by Swati Avasthi
Book of the Month for June =)
I read a really fantastic review at Inkcrush which convinced me to pick this one up. I've seen it around but I'm glad I finally got a chance to just sit down and read it.
Sixteen-Year-Old Jace Witherspoon arrives at the doorstep of his estranged brother Christian with a re-landscaped face (courtesy of his father’s fist), $3.84, and a secret.
He tries to move on, going for new friends, a new school, and a new job, but all his changes can’t make him forget what he left behind—his mother, who is still trapped with his dad, and his ex-girlfriend, who is keeping his secret.
At least so far.
Worst of all, Jace realizes that if he really wants to move forward, he may first have to do what scares him most: He may have to go back. First-time novelist Swati Avasthi has created a riveting and remarkably nuanced portrait of what happens after. After you’ve said enough, after you’ve run, after you’ve made the split—how do you begin to live again? Readers won’t be able to put this intense page-turner down.
My Expectations: Pretty high, but not too high. I thought it would be good.
Delivery: WOAH. A beautiful, memorable story full of brilliant characters.
Put-down-ability: I stayed up till 3:30AM finishing this, it's so engrossing. 2/10
There’s usually two reactions I get after finishing a book. One is me racing off to write a review, eager to share my thoughts and put my opinions into words. The other is sitting back and thinking “how am I supposed to review this? How am I supposed to be putting what I’m thinking into words?” Split definitely belonged in the latter category.
Starting with one of the most captivating first chapters I’ve read in a long time, Split is narrated by Jace Witherspoon who has just been kicked out of his abusive home. Driving all the way to New Mexico in hopes of finding safety with his brother he hasn’t seen in years, Jace embarks on a journey of self-discovery, growth and redemption.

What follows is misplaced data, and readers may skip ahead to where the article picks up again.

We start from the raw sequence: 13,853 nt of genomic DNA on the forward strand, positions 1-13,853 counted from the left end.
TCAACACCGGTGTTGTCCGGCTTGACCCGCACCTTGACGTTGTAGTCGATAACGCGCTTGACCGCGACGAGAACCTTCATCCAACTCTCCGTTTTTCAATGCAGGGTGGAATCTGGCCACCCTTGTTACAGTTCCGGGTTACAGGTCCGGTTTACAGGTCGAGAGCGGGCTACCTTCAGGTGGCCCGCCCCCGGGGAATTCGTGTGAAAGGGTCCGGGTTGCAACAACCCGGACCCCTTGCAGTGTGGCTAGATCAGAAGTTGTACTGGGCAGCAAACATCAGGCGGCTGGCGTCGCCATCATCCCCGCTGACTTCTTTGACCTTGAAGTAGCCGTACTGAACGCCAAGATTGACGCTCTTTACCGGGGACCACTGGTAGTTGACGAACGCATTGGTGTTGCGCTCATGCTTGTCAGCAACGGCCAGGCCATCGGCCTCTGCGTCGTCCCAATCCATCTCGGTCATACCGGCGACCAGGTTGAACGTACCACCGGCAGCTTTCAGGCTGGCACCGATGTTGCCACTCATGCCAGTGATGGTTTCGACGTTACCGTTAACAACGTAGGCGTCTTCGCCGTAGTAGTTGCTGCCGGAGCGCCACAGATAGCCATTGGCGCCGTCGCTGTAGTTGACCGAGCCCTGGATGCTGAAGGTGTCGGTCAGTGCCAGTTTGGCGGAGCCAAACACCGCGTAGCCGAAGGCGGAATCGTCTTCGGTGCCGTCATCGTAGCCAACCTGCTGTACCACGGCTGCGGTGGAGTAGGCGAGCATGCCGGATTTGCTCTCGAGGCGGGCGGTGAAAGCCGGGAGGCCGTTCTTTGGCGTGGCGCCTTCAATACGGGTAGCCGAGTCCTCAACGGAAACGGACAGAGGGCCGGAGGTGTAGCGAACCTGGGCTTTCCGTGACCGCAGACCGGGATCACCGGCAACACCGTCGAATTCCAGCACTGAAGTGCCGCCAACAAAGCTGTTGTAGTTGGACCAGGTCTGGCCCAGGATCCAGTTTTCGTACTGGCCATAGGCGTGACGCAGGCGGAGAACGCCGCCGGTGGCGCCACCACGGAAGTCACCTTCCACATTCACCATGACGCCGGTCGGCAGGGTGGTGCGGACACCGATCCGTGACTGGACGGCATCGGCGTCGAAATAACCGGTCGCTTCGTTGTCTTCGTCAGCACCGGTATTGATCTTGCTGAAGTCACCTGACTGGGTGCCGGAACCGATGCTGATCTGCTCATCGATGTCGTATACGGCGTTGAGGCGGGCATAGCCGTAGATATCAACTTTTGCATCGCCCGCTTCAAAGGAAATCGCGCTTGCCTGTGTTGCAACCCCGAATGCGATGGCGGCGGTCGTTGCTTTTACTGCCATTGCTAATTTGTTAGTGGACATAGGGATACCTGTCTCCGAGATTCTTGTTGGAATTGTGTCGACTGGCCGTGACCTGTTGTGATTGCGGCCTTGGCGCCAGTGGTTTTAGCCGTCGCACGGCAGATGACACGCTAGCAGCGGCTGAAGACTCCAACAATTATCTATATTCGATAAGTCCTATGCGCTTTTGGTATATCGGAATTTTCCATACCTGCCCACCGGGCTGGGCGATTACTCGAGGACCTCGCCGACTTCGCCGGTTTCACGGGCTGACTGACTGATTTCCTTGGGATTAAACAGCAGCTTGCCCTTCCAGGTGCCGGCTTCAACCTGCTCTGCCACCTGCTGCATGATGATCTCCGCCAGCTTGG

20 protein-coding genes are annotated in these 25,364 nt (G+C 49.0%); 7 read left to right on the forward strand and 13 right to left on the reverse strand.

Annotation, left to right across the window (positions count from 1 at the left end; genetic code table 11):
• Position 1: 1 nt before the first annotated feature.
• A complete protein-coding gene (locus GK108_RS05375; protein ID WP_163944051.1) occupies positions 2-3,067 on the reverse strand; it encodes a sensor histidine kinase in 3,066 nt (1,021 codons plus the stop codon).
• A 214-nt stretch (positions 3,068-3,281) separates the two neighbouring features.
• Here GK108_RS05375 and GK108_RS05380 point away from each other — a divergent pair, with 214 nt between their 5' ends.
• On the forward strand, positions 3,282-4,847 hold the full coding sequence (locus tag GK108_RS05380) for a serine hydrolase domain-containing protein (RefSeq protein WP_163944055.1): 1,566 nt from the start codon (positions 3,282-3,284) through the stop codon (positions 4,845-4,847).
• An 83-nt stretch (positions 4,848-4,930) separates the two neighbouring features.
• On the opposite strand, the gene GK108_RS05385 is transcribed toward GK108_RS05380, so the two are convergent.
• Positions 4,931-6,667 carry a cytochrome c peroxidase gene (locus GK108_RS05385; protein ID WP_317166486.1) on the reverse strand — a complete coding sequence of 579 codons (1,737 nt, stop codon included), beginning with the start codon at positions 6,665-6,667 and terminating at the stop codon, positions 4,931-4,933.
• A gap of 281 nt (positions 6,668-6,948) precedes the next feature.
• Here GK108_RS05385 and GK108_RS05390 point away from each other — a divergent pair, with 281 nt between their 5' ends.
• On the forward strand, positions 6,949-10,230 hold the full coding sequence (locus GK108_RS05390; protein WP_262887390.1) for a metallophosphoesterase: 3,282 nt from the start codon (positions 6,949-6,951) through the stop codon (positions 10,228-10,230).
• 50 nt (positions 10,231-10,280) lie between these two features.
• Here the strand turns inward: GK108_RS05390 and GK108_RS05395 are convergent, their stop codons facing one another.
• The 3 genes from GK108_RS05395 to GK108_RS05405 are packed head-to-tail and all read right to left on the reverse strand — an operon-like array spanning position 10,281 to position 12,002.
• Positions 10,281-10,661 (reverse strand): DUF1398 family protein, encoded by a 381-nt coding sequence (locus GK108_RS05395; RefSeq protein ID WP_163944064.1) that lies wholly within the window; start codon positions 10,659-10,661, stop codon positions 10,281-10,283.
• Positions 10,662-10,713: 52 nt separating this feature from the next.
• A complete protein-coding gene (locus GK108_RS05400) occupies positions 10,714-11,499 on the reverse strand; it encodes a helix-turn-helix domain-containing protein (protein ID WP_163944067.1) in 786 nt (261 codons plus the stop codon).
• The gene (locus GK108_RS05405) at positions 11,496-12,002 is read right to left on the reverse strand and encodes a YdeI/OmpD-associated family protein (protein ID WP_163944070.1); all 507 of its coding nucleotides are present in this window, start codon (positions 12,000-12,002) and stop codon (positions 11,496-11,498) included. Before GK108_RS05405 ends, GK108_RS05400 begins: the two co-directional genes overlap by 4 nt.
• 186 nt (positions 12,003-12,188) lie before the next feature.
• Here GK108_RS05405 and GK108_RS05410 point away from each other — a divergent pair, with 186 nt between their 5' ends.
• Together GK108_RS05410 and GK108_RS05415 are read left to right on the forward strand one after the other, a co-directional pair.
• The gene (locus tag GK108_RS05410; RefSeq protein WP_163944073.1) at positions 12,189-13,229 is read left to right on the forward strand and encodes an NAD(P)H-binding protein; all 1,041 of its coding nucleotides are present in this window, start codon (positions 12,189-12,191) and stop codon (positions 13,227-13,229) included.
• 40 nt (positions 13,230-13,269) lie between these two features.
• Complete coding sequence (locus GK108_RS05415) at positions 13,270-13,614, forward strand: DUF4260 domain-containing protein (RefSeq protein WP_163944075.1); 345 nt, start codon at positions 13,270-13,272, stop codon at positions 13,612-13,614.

Man, I fell in love with the characters in Avasthi’s book. It’s incredible how defined and full they were, they had flaws, quirks, and a whole lot of heart. Jace and his brother Christian have solidified themselves on my “best brothers” list and reminds me why I love books about family so much.
Because Split is ultimately a book about family. It’s about the broken homes and broken hearts that splits young souls and traps old souls, it’s about the families that are there for you and the families that are not. It’s about mothers, fathers, and brothers, and it’s about the complex, imperfect, interwoven relationships between people tied together by blood. And this novel really hit it on the head with rich themes and even richer development. Ace.
The writing style was another huge bonus for me because it took me no time to sink comfortably into Jace’s mind. Told from a refreshingly smooth first person POV, the narration was engaging and authentic. Plus he plays soccer and jogs! Wow, characters who have hobbies surprise me every now and then. I loved this aspect of the book because as an athlete, I’m surprised by the lack of sports in books I read. I thought the romance was weak at first, but when I learned the underlying reasons for his actions, it felt much more real.
The plot itself was good, but ultimately it was the characters that carried the story. Jace’s fear of becoming his father and the strain it put on his actions, along with the burning desire to redeem himself after a disgusting act made him an incredibly sympathetic character. I don’t want to delve too much into domestic abuse despite it playing a huge role in the book—you should just read it for yourself. I thought it was very well done.
I thought the minor things (such as the chess queens, turkey dinner, photography, etc) tied together a story that could have gotten carried away as an ‘issue/abuse’ book. While pacing could have been a bit sharper (for example, sometimes I felt that too much was happening at once while at other times, weeks went by in sentences) but overall, Split was a beautiful book with brilliant characters.
Rating in HP Terms: Exceeds Expectations
Recommended for: ALL YA Contemp fans, people who think books about brothers are the best.
8.9/10 – because it was SO GOOD. I can’t gush enough about the strongly realized characters and the heartwrenching familial relationships. Everything was just a pleasure to read: the writing, the plot, the great development of characters. Highly, highly recommended!!
author website / blog / twitter
Winner of the 2010 Cybil Awards- YA